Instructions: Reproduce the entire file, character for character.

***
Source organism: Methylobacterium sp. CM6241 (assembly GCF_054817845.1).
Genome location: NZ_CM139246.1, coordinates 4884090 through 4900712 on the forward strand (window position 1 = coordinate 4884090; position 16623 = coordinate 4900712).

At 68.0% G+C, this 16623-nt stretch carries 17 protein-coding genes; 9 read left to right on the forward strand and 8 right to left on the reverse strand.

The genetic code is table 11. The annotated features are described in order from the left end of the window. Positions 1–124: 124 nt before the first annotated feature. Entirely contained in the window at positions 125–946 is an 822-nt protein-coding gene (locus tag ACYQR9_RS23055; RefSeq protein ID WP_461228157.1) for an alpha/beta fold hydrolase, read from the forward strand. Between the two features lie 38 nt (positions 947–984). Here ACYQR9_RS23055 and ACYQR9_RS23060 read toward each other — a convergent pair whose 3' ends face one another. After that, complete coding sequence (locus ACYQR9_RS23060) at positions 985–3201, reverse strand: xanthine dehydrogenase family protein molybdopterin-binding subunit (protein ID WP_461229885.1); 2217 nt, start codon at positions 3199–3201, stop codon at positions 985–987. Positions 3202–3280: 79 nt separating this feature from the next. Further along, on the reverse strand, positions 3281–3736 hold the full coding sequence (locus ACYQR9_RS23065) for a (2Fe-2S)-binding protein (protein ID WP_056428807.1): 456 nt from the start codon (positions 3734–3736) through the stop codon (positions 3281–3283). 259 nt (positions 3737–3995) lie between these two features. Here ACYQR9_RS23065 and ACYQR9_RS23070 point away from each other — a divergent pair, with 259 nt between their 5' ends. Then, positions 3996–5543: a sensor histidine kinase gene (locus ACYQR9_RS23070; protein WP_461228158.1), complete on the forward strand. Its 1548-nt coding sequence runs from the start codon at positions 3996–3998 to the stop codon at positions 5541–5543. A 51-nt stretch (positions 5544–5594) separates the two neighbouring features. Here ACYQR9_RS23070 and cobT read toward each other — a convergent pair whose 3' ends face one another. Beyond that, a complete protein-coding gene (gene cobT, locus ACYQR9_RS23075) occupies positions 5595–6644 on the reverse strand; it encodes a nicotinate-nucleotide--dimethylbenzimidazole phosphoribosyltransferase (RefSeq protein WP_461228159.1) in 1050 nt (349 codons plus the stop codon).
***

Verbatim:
Source organism: Methylobacterium sp. CM6241 (assembly GCF_054817845.1).
Genome location: NZ_CM139246.1, coordinates 4884090 through 4900712 on the forward strand (window position 1 = coordinate 4884090; position 16623 = coordinate 4900712).

At 68.0% G+C, this 16623-nt stretch carries 17 protein-coding genes; 9 read left to right on the forward strand and 8 right to left on the reverse strand.

The genetic code is table 11. The annotated features are described in order from the left end of the window. Positions 1–124: 124 nt before the first annotated feature. Entirely contained in the window at positions 125–946 is an 822-nt protein-coding gene (locus tag ACYQR9_RS23055; RefSeq protein ID WP_461228157.1) for an alpha/beta fold hydrolase, read from the forward strand. Between the two features lie 38 nt (positions 947–984). Here ACYQR9_RS23055 and ACYQR9_RS23060 read toward each other — a convergent pair whose 3' ends face one another. After that, complete coding sequence (locus ACYQR9_RS23060) at positions 985–3201, reverse strand: xanthine dehydrogenase family protein molybdopterin-binding subunit (protein ID WP_461229885.1); 2217 nt, start codon at positions 3199–3201, stop codon at positions 985–987. Positions 3202–3280: 79 nt separating this feature from the next. Further along, on the reverse strand, positions 3281–3736 hold the full coding sequence (locus ACYQR9_RS23065) for a (2Fe-2S)-binding protein (protein ID WP_056428807.1): 456 nt from the start codon (positions 3734–3736) through the stop codon (positions 3281–3283). 259 nt (positions 3737–3995) lie between these two features. Here ACYQR9_RS23065 and ACYQR9_RS23070 point away from each other — a divergent pair, with 259 nt between their 5' ends. Then, positions 3996–5543: a sensor histidine kinase gene (locus ACYQR9_RS23070; protein WP_461228158.1), complete on the forward strand. Its 1548-nt coding sequence runs from the start codon at positions 3996–3998 to the stop codon at positions 5541–5543. A 51-nt stretch (positions 5544–5594) separates the two neighbouring features. Here ACYQR9_RS23070 and cobT read toward each other — a convergent pair whose 3' ends face one another. Beyond that, a complete protein-coding gene (gene cobT, locus ACYQR9_RS23075) occupies positions 5595–6644 on the reverse strand; it encodes a nicotinate-nucleotide--dimethylbenzimidazole phosphoribosyltransferase (RefSeq protein WP_461228159.1) in 1050 nt (349 codons plus the stop codon).